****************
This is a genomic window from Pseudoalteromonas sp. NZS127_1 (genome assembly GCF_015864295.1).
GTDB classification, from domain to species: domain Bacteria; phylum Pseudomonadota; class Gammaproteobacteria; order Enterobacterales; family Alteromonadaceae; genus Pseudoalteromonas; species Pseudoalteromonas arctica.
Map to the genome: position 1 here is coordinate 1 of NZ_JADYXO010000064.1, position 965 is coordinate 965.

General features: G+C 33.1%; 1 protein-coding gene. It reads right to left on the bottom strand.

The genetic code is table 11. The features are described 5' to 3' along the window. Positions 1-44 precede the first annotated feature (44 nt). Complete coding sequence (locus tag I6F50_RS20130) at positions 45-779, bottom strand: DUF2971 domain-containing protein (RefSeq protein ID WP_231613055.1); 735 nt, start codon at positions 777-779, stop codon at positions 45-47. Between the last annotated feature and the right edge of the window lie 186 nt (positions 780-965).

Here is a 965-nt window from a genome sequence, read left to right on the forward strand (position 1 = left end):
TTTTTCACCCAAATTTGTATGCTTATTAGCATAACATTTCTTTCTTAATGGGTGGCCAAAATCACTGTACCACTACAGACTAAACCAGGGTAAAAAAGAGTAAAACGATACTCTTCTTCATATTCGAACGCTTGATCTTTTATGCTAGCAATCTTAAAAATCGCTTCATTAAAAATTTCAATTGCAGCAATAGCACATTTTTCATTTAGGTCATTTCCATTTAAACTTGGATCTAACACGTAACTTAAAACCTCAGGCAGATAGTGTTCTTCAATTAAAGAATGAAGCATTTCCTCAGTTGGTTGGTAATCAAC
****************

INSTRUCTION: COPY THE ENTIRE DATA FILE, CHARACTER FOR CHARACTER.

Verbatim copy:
This is a genomic window from Pseudoalteromonas sp. NZS127_1 (genome assembly GCF_015864295.1).
GTDB classification, from domain to species: domain Bacteria; phylum Pseudomonadota; class Gammaproteobacteria; order Enterobacterales; family Alteromonadaceae; genus Pseudoalteromonas; species Pseudoalteromonas arctica.
Map to the genome: position 1 here is coordinate 1 of NZ_JADYXO010000064.1, position 965 is coordinate 965.

General features: G+C 33.1%; 1 protein-coding gene. It reads right to left on the bottom strand.

The genetic code is table 11. The features are described 5' to 3' along the window. Positions 1-44 precede the first annotated feature (44 nt). Complete coding sequence (locus tag I6F50_RS20130) at positions 45-779, bottom strand: DUF2971 domain-containing protein (RefSeq protein ID WP_231613055.1); 735 nt, start codon at positions 777-779, stop codon at positions 45-47. Between the last annotated feature and the right edge of the window lie 186 nt (positions 780-965).

Here is a 965-nt window from a genome sequence, read left to right on the forward strand (position 1 = left end):
TTTTTCACCCAAATTTGTATGCTTATTAGCATAACATTTCTTTCTTAATGGGTGGCCAAAATCACTGTACCACTACAGACTAAACCAGGGTAAAAAAGAGTAAAACGATACTCTTCTTCATATTCGAACGCTTGATCTTTTATGCTAGCAATCTTAAAAATCGCTTCATTAAAAATTTCAATTGCAGCAATAGCACATTTTTCATTTAGGTCATTTCCATTTAAACTTGGATCTAACACGTAACTTAAAACCTCAGGCAGATAGTGTTCTTCAATTAAAGAATGAAGCATTTCCTCAGTTGGTTGGTAATCAAC